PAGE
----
How Can Retailers Find Success Offline?

It’s no longer sufficient to offer products through pure necessity; customers can shop online for these essentials. If you’re a retailer looking for success in the offline world, it’s critical you offer fulfilling activities, inspiration and genuine ways to improve your customer’s life.

The high-street has seen a reduction in visitors as consumers are inclined to shop online (or not at all)! Lucy Johnston, consumer trend expert, believes “a clear movement is evolving through which global audiences seek more meaning in their chosen shopping experience” (2017, p.6). As a result, brands are increasingly expected to delight consumers through exciting experiences rather than traditional advertising.

Let’s consider the different ways you can interact with your customer. We consume and purchase products - not for their necessity - for their positive impacts on our lives. This benefit needs to be communicated at each stage of the customers’ journey through retail theatre. Shopping is an event, a production, and your brand takes centre-stage. Staff, packaging, and the atmosphere all impact your captive audience and their decision-making.

So what do we mean by retail theatre? Professor of Marketing, Steve Baron, defines this frequently used metaphor as a method of creating new consumer interest through design, merchandising, participation and interaction (2001).

You allow customers to physically interact with products, staff can educate their benefits, and your stores are a treat for the senses. You need to take this to the next level to create real meaning for your customers. Baron (2001) stresses it’s vital for shopkeepers to focus on all aspects of production to create a real sense of theatre. This view is shared by Johnston (2017) who states shopkeepers must evolve into curators and stage-managers.

Luxury retail expert, Jerome Monange, believes investment in retail experiences is to double (2019). Brick and mortar stores will become a playground where customers can shop for their identity. He argues that, although online retail offers efficiency and knowledge, majorities still prefer in-store shopping. Hence, online and offline must work together to combine functionality with emotion.

Another important way we can delve into customer experience is by immersing staff and guaranteeing their job satisfaction (Baron et al. 2001). It is not enough for staff to be a salesperson; they need to be an actor. Staff need to learn how to encourage customer interaction and to act out scenarios. This will take time, investment, and careful planning but it’s critical that training is facilitated by employers. Ivo J Au Yeung has opened the door to this, at Rolling Kids, in China. He believes customers are already experts thanks to our online world (2019). Because of this, his employees no longer need to explain product benefits, they are there to deliver a unique experience. They are personal stylists.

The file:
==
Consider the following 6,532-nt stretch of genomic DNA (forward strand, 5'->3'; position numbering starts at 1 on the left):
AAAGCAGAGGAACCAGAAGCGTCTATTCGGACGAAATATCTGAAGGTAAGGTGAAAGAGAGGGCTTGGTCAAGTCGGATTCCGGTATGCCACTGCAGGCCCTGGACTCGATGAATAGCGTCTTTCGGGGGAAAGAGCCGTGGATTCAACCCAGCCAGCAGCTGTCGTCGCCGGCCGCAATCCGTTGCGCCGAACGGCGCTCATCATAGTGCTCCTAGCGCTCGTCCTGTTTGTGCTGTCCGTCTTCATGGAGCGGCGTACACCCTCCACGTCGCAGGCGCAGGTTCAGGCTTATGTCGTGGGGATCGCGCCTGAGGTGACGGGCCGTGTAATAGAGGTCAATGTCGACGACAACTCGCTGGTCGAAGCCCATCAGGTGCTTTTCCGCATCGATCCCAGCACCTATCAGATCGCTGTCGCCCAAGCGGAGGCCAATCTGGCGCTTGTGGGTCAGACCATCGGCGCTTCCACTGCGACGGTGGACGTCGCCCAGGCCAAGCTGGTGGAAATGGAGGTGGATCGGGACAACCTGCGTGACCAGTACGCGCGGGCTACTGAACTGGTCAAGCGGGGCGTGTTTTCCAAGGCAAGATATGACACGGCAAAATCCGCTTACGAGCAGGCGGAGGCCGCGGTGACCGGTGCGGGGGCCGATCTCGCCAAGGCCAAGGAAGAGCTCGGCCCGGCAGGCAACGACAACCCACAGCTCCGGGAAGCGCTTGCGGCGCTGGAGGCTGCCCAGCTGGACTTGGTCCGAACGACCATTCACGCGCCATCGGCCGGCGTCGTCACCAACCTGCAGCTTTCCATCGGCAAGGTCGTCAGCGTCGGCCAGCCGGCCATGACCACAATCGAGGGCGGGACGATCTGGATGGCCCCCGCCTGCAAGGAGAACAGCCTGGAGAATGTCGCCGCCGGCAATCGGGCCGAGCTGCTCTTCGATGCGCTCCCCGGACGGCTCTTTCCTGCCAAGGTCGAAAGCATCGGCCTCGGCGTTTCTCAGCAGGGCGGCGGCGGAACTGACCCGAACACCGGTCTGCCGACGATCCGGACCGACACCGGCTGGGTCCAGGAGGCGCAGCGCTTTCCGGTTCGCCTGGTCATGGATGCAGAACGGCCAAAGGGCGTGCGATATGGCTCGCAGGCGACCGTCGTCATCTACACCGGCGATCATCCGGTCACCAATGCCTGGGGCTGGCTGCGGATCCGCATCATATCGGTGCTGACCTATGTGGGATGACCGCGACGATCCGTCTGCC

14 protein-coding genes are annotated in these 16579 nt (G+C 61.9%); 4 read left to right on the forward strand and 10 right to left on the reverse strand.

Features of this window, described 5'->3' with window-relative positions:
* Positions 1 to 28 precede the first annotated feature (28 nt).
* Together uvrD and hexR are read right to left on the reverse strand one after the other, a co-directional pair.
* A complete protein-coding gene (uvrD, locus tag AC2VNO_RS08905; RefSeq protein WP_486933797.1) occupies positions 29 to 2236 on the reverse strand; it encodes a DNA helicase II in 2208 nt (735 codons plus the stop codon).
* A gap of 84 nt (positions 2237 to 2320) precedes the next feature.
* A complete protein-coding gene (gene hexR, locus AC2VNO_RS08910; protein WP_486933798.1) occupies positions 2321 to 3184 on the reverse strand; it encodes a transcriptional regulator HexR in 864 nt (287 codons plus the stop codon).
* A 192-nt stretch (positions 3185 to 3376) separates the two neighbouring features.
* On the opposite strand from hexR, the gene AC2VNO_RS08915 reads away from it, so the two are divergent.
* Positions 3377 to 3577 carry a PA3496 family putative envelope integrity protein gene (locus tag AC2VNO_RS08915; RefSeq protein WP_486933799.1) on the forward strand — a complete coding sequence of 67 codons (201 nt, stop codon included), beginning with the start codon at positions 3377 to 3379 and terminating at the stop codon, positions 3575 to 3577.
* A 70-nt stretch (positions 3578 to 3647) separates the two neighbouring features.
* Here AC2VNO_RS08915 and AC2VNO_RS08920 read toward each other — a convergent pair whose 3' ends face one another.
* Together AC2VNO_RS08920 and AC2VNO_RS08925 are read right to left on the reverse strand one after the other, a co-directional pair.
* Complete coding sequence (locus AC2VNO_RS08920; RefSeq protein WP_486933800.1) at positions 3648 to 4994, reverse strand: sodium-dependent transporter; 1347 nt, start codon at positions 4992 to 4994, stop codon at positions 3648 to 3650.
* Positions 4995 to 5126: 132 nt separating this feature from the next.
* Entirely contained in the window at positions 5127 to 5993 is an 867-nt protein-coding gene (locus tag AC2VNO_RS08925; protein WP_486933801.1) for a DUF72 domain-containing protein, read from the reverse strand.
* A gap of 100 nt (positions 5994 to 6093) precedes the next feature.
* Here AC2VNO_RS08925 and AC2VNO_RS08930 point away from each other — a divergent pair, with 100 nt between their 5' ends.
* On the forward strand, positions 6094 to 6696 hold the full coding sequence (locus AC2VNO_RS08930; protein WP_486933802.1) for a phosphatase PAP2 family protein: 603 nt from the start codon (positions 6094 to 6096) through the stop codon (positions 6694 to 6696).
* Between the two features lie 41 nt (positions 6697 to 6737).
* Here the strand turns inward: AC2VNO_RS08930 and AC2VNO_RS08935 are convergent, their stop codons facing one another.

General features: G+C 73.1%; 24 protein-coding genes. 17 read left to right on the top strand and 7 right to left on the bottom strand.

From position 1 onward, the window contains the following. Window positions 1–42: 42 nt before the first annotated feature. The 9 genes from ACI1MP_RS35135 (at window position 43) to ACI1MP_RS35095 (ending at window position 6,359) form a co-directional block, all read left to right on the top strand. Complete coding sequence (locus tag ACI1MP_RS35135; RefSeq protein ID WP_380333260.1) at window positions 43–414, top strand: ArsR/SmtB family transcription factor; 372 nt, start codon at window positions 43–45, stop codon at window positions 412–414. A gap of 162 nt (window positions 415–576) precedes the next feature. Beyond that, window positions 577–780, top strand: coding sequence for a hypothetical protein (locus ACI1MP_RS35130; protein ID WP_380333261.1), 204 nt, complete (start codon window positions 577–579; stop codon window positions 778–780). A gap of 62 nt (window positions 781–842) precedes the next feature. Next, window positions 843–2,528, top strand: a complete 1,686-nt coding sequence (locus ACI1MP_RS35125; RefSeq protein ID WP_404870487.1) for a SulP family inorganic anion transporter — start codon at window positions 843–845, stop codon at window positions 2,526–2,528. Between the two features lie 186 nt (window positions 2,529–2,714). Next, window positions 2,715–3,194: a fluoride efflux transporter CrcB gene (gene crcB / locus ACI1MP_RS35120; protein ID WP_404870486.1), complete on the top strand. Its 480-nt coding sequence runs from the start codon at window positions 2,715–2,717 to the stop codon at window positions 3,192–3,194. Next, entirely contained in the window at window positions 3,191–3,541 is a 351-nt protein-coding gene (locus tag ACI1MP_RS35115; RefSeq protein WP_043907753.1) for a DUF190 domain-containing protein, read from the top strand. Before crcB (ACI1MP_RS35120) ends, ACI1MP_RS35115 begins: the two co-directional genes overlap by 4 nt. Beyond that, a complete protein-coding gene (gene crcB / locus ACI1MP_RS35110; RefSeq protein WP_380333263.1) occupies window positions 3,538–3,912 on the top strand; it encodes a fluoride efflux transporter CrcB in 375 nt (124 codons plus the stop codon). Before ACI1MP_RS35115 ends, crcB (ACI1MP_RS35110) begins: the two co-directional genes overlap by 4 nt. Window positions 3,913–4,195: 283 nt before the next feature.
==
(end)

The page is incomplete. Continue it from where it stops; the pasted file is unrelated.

So how can retailers find success offline? In this crowded marketplace, intimacy is a great way to cut through noise. Provide your customers with an immersive and emotional experience so they can see, feel, hear, smell and even taste your brand. Excellent service demonstrates your passion for the business which, in turn, will rub off on your customers. Let these thoughtfully curated moments unfold before them and they will feel truly valued. These details will distinguish you from cheap imitations and leave a lasting impression. Personal touches can help form this intimacy between brand and consumer. If you’re a craftsman, artist or chef, why not allow your audience to see the workings of your business through performance? There is no quick-fix, it’s up to you to connect with your customers.

Excite the mind and the hand will reach for the pocket.

— Harry Selfridge, 1909

If you’d like to keep up to date with our projects and the Happiness Atelier, please do join the Buttercrumble Grapevine below…


Baron, S., Harris, K. and Harris, R. 2001. Retail Theatre: The “Intended” Effect of the Performance. Journal of Service Research. 4(2), pp.102-117

Johnston, L. 2017. The Creative Shopkeeper. London: Thames & Hudson

Monange, J. 2019. Understanding and Mastering Phydigitalisation. 26 January. Playtime Paris: Espace Evénements du Parc Floral de Paris

Yeung, I. J. A. 2019. Understanding and Mastering Phydigitalisation. 26 January. Playtime Paris: Espace Evénements du Parc Floral de Paris